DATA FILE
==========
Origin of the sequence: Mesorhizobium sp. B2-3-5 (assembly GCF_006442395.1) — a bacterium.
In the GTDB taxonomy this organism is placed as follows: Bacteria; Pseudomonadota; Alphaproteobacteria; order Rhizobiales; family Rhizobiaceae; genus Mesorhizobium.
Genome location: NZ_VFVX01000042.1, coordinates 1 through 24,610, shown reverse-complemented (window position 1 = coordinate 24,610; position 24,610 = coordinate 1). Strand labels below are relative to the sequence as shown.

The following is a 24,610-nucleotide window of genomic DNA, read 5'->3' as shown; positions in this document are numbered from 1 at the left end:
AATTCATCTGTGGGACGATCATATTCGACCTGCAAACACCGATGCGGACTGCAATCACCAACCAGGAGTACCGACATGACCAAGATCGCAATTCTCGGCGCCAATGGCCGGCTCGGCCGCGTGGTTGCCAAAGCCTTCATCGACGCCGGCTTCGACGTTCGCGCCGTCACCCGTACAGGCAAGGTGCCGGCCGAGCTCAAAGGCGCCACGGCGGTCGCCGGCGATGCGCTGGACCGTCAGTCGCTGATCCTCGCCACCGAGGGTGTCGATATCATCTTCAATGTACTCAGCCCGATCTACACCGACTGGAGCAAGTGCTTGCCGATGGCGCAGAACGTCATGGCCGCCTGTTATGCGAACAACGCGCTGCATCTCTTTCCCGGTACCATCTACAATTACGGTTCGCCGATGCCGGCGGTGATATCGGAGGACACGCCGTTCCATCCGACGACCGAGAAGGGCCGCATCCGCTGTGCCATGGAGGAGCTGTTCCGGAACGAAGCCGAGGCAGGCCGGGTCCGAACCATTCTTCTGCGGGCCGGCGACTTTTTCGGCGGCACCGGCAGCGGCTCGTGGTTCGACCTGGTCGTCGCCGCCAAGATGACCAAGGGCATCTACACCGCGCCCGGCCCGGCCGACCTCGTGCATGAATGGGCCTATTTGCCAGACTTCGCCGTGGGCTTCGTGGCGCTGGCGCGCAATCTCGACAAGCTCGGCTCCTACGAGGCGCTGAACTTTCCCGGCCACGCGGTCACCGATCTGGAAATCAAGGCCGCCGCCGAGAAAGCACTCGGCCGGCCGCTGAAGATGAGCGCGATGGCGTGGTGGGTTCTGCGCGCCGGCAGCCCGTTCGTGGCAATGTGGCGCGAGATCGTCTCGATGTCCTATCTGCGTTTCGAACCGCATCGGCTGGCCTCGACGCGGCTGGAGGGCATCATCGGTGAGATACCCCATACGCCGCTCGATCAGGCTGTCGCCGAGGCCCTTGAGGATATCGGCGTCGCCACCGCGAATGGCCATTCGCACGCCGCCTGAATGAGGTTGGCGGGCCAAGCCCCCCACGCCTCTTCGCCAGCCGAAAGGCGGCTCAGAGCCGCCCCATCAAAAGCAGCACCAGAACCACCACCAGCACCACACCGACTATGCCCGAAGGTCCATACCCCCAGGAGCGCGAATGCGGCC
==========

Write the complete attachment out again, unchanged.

Origin of the sequence: Mesorhizobium sp. B2-3-5 (assembly GCF_006442395.1) — a bacterium.
In the GTDB taxonomy this organism is placed as follows: Bacteria; Pseudomonadota; Alphaproteobacteria; order Rhizobiales; family Rhizobiaceae; genus Mesorhizobium.
Genome location: NZ_VFVX01000042.1, coordinates 1 through 24,610, shown reverse-complemented (window position 1 = coordinate 24,610; position 24,610 = coordinate 1). Strand labels below are relative to the sequence as shown.

The following is a 24,610-nucleotide window of genomic DNA, read 5'->3' as shown; positions in this document are numbered from 1 at the left end:
AATTCATCTGTGGGACGATCATATTCGACCTGCAAACACCGATGCGGACTGCAATCACCAACCAGGAGTACCGACATGACCAAGATCGCAATTCTCGGCGCCAATGGCCGGCTCGGCCGCGTGGTTGCCAAAGCCTTCATCGACGCCGGCTTCGACGTTCGCGCCGTCACCCGTACAGGCAAGGTGCCGGCCGAGCTCAAAGGCGCCACGGCGGTCGCCGGCGATGCGCTGGACCGTCAGTCGCTGATCCTCGCCACCGAGGGTGTCGATATCATCTTCAATGTACTCAGCCCGATCTACACCGACTGGAGCAAGTGCTTGCCGATGGCGCAGAACGTCATGGCCGCCTGTTATGCGAACAACGCGCTGCATCTCTTTCCCGGTACCATCTACAATTACGGTTCGCCGATGCCGGCGGTGATATCGGAGGACACGCCGTTCCATCCGACGACCGAGAAGGGCCGCATCCGCTGTGCCATGGAGGAGCTGTTCCGGAACGAAGCCGAGGCAGGCCGGGTCCGAACCATTCTTCTGCGGGCCGGCGACTTTTTCGGCGGCACCGGCAGCGGCTCGTGGTTCGACCTGGTCGTCGCCGCCAAGATGACCAAGGGCATCTACACCGCGCCCGGCCCGGCCGACCTCGTGCATGAATGGGCCTATTTGCCAGACTTCGCCGTGGGCTTCGTGGCGCTGGCGCGCAATCTCGACAAGCTCGGCTCCTACGAGGCGCTGAACTTTCCCGGCCACGCGGTCACCGATCTGGAAATCAAGGCCGCCGCCGAGAAAGCACTCGGCCGGCCGCTGAAGATGAGCGCGATGGCGTGGTGGGTTCTGCGCGCCGGCAGCCCGTTCGTGGCAATGTGGCGCGAGATCGTCTCGATGTCCTATCTGCGTTTCGAACCGCATCGGCTGGCCTCGACGCGGCTGGAGGGCATCATCGGTGAGATACCCCATACGCCGCTCGATCAGGCTGTCGCCGAGGCCCTTGAGGATATCGGCGTCGCCACCGCGAATGGCCATTCGCACGCCGCCTGAATGAGGTTGGCGGGCCAAGCCCCCCACGCCTCTTCGCCAGCCGAAAGGCGGCTCAGAGCCGCCCCATCAAAAGCAGCACCAGAACCACCACCAGCACCACACCGACTATGCCCGAAGGTCCATACCCCCAGGAGCGCGAATGCGGCC